Miyabi Holm, Founder of Bahini

This week on FEW Members' Corner, we would like to introduce you to Miyabi Holm, Founder of Bahini, a non-profit organisation that sells Fair-Trade scarves made by the hands of marginalized women and sex-trafficking survivors. For every scarf they sell, Bahini gives back to the community by supporting girls in need with educational scholarships.

Hi Miyabi, can you tell us more about your entrepreneurial journey?

I was born and raised in Sweden, which is considered to be one of the most gender-equal societies in the world. Growing up I was fortunate to experience and witness various cultures and life-styles around the world. After graduating with a Master in Science & Media Management I went to Nepal where I worked as a volunteer for human rights with a focus on helping survivors of sex-trafficking. Once back in Sweden, I continued on my career path within technology and led projects in IOT and hardware production.

My heart was however still with the girls in Nepal- so I started to save up capital and plan how I could further help the girls. In 2016 I took a leap of faith and left my job to fully focus on starting my own social enterprise - Bahini, which in Nepali translates to little sister. With a mission to raise awareness about sex-trafficking and support survivors to live an independent life, Bahini is, through carefully selected Fair Trade certified suppliers, employing older survivors to create handicrafts. With fair pay and good working conditions, they can reintegrate into society and break the harmful cycle of abuse. With independence and a life in freedom they weave and dye the Bahini scarves that are made from 100% vegan eco-friendly materials. The profit from the scarf sales goes towards educational scholarships to younger survivors and to young girls at risk, ranging from pre-school to higher education so that they too can have a future in freedom.

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What inspired you to start your company?

While I was in Nepal I learnt about the social stigma that survivors of rape and sex-trafficking face and also about the harsh environment that many Nepali girls grow up in- If a family lives in poverty, their daughters are seldom considered for the opportunity of education but sons automatically are. In Nepali culture, not only people from different caste-systems have different worth, in many areas the same goes for girls and women as they are seen as second-hand citizens. A girl’s place is to take care of the home or her mother in law. If a girl is raped or sold to a sex-trafficker she is automatically blamed and considered to bring shame to the family. Therefore oftentimes survivors are not welcomed back home and the community gives them no opportunities to reintegrate with education or work. The perpetrator usually goes free if it’s a man who is rich, from a higher caste or has contacts within the government. Hence, not many reports of rape or trafficking are being made as it would only put the survivor at more risk.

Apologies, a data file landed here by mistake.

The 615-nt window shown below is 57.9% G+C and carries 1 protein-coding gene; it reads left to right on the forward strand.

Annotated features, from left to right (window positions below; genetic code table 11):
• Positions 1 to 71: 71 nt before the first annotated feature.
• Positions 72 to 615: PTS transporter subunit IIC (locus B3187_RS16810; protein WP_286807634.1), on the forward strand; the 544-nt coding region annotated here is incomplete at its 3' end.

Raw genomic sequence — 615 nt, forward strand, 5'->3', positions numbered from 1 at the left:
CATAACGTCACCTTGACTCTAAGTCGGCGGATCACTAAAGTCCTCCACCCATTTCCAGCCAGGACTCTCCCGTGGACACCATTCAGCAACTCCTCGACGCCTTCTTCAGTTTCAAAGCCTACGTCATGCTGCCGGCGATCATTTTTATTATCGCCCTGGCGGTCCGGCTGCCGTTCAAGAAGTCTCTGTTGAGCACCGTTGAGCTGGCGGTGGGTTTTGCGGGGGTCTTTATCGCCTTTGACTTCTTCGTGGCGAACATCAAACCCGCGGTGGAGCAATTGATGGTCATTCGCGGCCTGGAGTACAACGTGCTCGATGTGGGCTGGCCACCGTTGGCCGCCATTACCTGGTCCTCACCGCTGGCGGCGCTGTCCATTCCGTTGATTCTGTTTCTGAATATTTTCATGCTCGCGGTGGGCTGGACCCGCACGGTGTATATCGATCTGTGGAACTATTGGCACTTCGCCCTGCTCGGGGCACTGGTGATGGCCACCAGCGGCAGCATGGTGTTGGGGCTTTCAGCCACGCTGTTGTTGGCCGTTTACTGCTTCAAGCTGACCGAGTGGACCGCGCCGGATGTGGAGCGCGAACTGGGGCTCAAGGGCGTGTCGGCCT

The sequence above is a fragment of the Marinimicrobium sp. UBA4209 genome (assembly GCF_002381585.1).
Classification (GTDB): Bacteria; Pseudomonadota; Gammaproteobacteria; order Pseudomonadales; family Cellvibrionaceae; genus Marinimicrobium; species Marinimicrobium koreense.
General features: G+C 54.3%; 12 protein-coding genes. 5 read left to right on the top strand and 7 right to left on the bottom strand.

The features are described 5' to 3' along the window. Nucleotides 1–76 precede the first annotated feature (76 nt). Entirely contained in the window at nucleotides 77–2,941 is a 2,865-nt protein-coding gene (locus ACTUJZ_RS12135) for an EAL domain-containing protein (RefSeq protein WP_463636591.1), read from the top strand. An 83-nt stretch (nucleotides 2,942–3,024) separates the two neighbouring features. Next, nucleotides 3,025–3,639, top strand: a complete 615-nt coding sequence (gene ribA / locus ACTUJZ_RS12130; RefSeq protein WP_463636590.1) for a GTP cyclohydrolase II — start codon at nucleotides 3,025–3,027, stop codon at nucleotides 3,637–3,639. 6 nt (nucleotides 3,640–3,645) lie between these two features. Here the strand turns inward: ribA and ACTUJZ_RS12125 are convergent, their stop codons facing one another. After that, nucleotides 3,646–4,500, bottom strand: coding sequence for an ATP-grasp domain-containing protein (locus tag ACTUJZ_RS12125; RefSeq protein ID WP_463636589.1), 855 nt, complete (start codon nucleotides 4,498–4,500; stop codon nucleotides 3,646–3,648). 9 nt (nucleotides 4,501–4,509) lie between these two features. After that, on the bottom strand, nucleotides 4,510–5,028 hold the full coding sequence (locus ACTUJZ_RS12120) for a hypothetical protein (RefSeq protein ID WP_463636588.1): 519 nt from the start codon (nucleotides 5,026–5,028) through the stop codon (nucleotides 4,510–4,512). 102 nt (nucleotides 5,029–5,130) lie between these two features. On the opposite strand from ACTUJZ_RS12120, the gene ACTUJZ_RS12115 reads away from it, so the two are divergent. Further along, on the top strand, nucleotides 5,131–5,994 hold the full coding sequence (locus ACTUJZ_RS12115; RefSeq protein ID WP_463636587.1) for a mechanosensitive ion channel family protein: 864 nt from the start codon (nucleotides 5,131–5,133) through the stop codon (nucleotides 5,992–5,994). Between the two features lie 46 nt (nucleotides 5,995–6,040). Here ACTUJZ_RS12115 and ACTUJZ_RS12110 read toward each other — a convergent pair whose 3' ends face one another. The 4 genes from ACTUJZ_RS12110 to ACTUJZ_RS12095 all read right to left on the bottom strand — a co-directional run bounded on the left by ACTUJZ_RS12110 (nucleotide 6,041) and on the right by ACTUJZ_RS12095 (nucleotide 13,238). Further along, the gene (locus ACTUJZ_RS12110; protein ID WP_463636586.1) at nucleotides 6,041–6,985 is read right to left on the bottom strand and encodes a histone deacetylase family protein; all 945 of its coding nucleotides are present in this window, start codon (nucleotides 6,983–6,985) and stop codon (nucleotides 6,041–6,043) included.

This system is incredibly unfair. And so I want to change this view on girls and women by supporting them to become independent and by doing so raise their social status so that they can live a life in freedom with equal opportunities as boys and men.

So far,  what's the most challenging part of your journey?

As my background is within tech I don’t have any learnt tools nor the experience to work with social matters and that is probably one of the reasons I find this particularly challenging- When I meet some girls and learn about their stories I oftentimes feel completely overwhelmed with the feeling of helplessness. I wish I could do so much more and that I could help everyone. So it has been challenging to put my emotions aside in order for me to not get too numbed by my feelings so that I can keep a focus to still take that step forward. I’m still trying to come to terms with that it is ok if I can’t help every girl on this planet and that it is better if I’ve changed the life for one girl than for none at all.

A FEW WORDS OF ADVICE

On running business

The biggest lesson I’ve learnt is to not be too stubborn and to be flexible. When I first started Bahini I didn’t know all the things that I know today, and this journey has been incredibly humbling. There is a difference between having grit and blindly sticking to a plan. Bahini first started out as an idea for skincare products - and how it went from that to scarves has been a fun yet bumpy road to say the least.

On the top things to consider before starting your own business…

 I hope to see more conscious businesses in the future and believe that every entrepreneur should ask themselves the following three questions:

  1. Is my business idea adding value?

  2. Is my business idea sustainable and kind to both people and the planet?

  3. Does the thought of my business idea make me smile? A great business idea will make you answer yes on all of the above. If not, get back to the drawing board. Our planet doesn’t need any more of the “quick fix-earth damaging- people enslaving” businesses.

On success

My personal success is when I feel happy and I laugh from my core. Company success is when I have managed to provide scholarships to girls and employment for women on a steady rolling basis.

So if you feel like quitting, think about why you started. There are so many great untold stories out there that will never be told only because we give up long before we reach the finish-line. It’s better to have tried and failed ten times than to not have tried at all. Stay gritty.

Website: www.mybahini.com

Facebook: @Bahini

Instagram: @mybahini

Contact: miyabi@mybahini.com